All posts for the month October, 2006

Now that I’m feeling a little better, I decided to do more playing with the new camera. Here are a quartet of new pictures that, I think, are an improvement over the previous batch.

GoldfinchAmerican Goldfinch

Ground SquirrelGround Squirrel
This little guy thought he was going to get inside where it is warm. Either that or he was grabbing seeds dropped from the bird feeder.

Blue JayBlue Jay

Contrails Contrails at Sunset

I think I’m starting to get a handle on some of the features on this camera. The trick will be getting familiar enough to use them quickly and efficiently.


I don’t know what it is but I’ve been feeling rotten since yesterday. Thursday morning I was fine and then about noon it seemed like all my energy drained away almost instantly. I had terrible chills, muscle aches and no appetite . Since then I’ve been alternating between soaking in the hot tub and sleeping. The only positive thing is that Jan is away until Monday so I may not pass it along to her.

It may be rather quiet around here for a while.


I always have had a dream (nightmare?) about writing fiction. I know many other people who feel the same way. If you are one of those, you might want to check out NaNoWriMo That’s NAtional NOvel WRIting MOnth.

National Novel Writing Month is a fun, seat-of-your-pants approach to novel writing. Participants begin writing November 1. The goal is to write a 175-page (50,000-word) novel by midnight, November 30.

I think that this year I will give it a stab, but only unofficially. I’m not quite ready for the level of intensity that writing a novel in public view would involve. But you may find it your cup of tea.


This past weekend was rather dreary around here but we had one impressive sunset that almost made up for all the cold and wet.

As a point of fact, Jan and I are crazy about sunsets. We have taken hundreds of sunset pictures from Germany to New Zealand and plenty in between. If I’d shot all of them with my newest camera then I’d consider doing a picture book of sunset shots. Anyway, here is the one from this weekend.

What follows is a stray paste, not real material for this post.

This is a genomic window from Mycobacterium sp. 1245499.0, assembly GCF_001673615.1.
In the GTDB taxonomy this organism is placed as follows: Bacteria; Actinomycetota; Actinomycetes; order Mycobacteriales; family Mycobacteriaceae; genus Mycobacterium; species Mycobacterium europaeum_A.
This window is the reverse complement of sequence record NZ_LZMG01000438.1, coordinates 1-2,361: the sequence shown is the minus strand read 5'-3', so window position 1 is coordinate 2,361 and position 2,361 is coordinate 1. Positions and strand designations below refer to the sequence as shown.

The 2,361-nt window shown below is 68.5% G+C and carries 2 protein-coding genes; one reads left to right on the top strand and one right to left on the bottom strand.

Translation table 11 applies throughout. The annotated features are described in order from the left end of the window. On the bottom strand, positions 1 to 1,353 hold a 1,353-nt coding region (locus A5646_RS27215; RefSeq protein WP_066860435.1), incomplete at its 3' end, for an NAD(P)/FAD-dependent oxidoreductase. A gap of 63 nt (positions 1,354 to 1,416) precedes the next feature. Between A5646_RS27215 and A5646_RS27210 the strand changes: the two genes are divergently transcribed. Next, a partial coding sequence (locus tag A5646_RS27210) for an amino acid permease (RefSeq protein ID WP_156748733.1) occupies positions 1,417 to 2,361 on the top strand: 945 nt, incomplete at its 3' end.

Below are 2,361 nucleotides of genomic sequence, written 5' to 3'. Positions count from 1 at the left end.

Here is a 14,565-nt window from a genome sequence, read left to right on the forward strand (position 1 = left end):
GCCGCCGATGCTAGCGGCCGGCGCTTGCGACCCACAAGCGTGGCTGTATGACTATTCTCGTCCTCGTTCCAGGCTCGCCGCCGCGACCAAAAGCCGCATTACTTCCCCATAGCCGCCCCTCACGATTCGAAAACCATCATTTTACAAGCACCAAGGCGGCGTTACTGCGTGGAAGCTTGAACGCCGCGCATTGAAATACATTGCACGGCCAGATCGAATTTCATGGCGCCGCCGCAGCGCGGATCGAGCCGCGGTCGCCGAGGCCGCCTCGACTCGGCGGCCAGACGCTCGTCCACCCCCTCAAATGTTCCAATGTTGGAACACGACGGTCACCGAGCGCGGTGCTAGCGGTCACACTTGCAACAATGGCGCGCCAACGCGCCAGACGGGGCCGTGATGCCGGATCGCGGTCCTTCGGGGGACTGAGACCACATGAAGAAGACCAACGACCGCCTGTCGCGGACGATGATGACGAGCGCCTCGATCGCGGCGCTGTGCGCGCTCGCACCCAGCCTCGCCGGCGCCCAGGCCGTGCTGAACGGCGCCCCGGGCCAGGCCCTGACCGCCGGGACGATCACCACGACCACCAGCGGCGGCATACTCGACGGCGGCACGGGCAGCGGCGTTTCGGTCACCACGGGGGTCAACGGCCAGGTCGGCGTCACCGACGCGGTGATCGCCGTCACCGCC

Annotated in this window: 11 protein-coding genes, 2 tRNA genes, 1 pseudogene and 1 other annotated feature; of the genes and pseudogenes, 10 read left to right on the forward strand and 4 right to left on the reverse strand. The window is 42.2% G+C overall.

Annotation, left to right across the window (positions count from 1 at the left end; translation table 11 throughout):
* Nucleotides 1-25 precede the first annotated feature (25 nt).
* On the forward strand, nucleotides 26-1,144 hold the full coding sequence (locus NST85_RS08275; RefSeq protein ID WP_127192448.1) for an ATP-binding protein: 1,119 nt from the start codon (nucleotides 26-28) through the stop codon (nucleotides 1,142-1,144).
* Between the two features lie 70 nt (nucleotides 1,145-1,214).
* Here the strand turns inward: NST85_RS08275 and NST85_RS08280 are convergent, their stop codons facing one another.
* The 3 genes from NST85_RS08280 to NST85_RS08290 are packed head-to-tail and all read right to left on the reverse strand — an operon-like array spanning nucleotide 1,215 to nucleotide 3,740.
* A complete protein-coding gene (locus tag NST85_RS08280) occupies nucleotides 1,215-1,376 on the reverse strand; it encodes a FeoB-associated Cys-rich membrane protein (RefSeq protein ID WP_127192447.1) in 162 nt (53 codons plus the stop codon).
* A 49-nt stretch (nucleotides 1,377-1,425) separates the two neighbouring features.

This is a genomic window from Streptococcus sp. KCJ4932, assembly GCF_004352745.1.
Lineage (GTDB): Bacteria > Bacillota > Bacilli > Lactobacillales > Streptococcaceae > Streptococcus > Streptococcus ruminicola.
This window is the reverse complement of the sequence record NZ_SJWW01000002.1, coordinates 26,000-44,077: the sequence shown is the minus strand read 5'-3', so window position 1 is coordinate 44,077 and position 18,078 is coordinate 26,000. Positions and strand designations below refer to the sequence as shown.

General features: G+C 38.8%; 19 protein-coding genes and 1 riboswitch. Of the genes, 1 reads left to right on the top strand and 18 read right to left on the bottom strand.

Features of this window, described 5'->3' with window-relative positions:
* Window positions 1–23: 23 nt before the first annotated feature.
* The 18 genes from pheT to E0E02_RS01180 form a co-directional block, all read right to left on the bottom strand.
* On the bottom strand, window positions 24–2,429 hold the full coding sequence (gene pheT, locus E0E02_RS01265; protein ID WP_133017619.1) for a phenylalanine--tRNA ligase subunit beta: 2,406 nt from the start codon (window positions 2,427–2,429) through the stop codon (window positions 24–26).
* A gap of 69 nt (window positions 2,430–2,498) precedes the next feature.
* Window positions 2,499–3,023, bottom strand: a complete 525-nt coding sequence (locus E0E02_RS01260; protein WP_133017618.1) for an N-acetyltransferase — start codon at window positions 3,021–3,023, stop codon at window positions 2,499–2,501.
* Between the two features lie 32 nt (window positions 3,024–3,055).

Note: I’ve reduced the amount of JPEG compression on this shot. Hope it has fewer artifacts and is still okay for those without highspeed connections.

After coveting the Nikon D80 digital SLR since it was announced I finally took the plunge. Actually it was as much Jan’s decision as mine. I got the ‘kit’ with an 18-135mm zoom lens. It seems to be great for both wide angle and telephoto and focuses as close as 18 inches at all zoom levels. No image stabilization on this lens but the higher ISO of the camera makes up for that somewhat.

I’ve only spent one day playing with it, reading the manual and taking some test/practice shots but I already am in love with it. The camera has so many options and modes and I have only just begun to explore all its features. Right now I’m sticking to the automatic mode but will try some of the other options as I get acquainted with them.

Here a a few shots to give you an idea of how it works.
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Hot Tub

(This is old news but I thought it might interest some readers)
When we were avid skiers one of our apr├Ęs-ski delights was a soak in a hot tub. Soon after we moved into our current house we decided we would get one of our own. Where to put it turned out to be a minor problem. Finally we decided to turn an unused attic space into a room specifically for the hot tub.

First it was necessary to reinforce the floor below the room to carry the weight (approximately 1 ton) of water the tub would hold. Next we finished the room with sky light windows, a vent fan and water resistant floor, paneling and sheet rock.

The big problem was: How to get the tub into the room? As you can see from this picture, it’s pretty large. Bigger than the door to the room and even too large to carry up the stairs.